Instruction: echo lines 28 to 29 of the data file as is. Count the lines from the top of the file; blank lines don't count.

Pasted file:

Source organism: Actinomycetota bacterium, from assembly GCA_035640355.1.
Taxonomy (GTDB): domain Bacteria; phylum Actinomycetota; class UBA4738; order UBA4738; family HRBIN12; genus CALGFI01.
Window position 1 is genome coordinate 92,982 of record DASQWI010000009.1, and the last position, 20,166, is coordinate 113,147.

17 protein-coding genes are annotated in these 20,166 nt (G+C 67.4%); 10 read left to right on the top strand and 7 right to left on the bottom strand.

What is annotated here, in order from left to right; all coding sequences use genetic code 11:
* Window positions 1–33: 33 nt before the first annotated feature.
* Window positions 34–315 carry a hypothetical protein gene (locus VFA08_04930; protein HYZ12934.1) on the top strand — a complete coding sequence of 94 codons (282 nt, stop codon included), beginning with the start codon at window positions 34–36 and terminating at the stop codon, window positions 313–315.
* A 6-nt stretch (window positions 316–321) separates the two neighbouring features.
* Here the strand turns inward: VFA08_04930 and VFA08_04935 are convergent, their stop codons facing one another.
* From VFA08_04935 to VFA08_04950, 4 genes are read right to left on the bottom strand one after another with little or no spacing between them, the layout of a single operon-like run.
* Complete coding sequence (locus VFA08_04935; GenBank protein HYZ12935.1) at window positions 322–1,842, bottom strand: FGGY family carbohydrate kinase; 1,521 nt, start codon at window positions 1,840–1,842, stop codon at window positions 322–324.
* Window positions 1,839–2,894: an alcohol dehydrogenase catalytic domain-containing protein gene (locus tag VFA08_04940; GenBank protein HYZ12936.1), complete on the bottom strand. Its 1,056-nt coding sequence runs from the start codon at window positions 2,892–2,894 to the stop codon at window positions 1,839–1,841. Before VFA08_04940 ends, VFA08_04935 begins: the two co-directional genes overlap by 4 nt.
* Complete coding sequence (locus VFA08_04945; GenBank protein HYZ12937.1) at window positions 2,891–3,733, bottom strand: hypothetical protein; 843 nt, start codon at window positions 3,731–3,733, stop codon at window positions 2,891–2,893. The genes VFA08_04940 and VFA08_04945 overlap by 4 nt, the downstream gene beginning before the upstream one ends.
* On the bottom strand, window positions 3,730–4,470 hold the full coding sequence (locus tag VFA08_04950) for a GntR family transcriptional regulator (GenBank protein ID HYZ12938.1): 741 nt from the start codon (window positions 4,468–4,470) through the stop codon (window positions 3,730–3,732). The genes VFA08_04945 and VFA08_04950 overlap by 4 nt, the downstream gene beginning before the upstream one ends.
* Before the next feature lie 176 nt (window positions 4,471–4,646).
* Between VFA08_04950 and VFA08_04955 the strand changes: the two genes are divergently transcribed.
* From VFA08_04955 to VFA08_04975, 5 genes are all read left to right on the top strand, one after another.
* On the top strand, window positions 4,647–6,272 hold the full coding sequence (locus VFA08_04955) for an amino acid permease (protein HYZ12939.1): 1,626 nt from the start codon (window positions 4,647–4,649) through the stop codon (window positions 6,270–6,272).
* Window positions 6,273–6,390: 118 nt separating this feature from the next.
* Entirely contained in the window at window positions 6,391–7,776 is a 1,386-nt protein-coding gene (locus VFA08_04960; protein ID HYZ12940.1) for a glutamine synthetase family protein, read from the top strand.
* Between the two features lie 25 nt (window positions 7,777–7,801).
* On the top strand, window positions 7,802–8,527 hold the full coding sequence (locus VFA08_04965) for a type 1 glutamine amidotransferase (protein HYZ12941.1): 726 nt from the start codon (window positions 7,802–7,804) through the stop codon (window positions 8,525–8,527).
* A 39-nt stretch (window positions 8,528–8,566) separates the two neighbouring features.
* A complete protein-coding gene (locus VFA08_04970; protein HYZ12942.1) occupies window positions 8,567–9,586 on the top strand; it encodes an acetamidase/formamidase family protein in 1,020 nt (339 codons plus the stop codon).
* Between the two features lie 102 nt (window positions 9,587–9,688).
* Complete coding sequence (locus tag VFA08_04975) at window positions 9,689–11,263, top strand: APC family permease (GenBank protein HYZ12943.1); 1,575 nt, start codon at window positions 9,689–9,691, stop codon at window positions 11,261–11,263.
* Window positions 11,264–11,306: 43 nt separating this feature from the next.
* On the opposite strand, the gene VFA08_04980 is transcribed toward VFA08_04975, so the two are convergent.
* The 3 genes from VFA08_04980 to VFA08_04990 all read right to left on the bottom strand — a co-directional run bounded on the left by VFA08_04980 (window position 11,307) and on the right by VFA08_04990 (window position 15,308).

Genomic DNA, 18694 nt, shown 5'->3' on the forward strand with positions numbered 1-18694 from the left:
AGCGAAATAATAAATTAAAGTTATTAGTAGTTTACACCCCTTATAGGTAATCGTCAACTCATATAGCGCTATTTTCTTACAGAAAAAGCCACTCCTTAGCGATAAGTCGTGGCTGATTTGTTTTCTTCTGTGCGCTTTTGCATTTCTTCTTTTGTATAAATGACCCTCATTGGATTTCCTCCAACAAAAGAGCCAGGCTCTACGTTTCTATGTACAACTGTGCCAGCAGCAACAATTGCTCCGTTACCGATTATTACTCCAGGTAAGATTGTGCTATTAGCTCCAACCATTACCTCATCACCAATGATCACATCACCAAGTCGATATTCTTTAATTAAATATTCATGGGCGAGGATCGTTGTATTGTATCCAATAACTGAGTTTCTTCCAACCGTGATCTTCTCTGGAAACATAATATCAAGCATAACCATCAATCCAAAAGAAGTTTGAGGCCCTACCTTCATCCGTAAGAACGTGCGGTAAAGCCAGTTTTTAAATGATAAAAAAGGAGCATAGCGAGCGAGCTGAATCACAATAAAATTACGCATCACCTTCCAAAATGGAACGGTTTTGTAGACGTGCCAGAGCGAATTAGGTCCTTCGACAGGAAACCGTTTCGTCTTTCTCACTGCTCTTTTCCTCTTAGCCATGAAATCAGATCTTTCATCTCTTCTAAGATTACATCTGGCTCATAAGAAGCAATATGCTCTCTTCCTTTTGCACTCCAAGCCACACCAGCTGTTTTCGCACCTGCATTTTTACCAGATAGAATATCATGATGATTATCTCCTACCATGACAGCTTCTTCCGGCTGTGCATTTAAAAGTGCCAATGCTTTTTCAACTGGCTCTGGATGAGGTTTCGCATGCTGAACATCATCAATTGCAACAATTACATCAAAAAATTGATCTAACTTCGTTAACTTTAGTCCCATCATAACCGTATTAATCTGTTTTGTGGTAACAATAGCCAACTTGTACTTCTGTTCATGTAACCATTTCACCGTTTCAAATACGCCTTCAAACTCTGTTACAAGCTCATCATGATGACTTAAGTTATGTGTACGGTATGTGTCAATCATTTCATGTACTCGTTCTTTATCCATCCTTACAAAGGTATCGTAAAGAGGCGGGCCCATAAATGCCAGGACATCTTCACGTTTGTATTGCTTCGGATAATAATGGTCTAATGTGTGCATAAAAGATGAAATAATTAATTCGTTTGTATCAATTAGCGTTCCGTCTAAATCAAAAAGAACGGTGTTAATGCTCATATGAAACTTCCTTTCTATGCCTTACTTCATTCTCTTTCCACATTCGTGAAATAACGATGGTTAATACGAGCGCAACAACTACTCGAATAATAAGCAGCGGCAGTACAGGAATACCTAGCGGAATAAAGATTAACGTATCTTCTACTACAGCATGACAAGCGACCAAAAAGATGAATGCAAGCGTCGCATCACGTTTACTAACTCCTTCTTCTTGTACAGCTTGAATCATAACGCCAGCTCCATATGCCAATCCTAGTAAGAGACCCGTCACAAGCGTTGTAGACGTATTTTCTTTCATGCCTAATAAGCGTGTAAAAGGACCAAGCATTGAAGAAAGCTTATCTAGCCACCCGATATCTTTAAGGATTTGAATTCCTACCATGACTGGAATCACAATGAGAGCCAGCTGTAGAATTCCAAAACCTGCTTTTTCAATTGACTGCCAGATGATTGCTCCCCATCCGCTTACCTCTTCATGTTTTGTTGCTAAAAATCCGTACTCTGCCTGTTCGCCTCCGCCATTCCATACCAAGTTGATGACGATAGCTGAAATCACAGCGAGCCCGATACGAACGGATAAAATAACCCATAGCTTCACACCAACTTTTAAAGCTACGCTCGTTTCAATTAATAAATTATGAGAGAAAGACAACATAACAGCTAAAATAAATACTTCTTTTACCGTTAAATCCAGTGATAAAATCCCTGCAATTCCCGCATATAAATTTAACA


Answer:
* On the opposite strand, the gene VFA08_04980 is transcribed toward VFA08_04975, so the two are convergent.
* The 3 genes from VFA08_04980 to VFA08_04990 all read right to left on the bottom strand — a co-directional run bounded on the left by VFA08_04980 (window position 11,307) and on the right by VFA08_04990 (window position 15,308).